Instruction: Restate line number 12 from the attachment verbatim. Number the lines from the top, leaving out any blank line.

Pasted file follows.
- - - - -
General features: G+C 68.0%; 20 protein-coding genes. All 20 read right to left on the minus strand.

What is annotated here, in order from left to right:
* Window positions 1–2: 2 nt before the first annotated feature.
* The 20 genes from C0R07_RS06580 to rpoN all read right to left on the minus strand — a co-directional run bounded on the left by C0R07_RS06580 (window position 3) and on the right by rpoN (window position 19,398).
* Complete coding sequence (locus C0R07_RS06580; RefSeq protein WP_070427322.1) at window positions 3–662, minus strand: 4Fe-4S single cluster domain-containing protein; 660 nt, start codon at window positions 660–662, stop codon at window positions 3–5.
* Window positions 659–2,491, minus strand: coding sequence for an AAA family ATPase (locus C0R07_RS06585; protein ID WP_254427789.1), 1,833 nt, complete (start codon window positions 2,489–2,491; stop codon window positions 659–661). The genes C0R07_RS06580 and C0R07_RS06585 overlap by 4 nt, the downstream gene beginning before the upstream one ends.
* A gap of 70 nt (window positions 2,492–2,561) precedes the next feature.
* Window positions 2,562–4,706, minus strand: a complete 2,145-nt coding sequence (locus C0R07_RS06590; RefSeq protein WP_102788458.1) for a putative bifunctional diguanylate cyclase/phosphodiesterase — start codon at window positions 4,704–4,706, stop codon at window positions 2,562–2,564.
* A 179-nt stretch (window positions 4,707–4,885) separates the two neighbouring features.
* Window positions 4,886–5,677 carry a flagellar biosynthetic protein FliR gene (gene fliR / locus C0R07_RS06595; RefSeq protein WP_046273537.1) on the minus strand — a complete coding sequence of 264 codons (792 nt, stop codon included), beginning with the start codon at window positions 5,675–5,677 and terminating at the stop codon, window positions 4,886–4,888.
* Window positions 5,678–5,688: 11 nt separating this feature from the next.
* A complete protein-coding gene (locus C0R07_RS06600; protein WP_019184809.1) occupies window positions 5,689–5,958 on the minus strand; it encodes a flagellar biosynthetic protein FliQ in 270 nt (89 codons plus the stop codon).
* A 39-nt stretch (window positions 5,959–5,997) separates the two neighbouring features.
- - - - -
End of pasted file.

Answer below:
* A complete protein-coding gene (locus C0R07_RS06600; protein WP_019184809.1) occupies window positions 5,689–5,958 on the minus strand; it encodes a flagellar biosynthetic protein FliQ in 270 nt (89 codons plus the stop codon).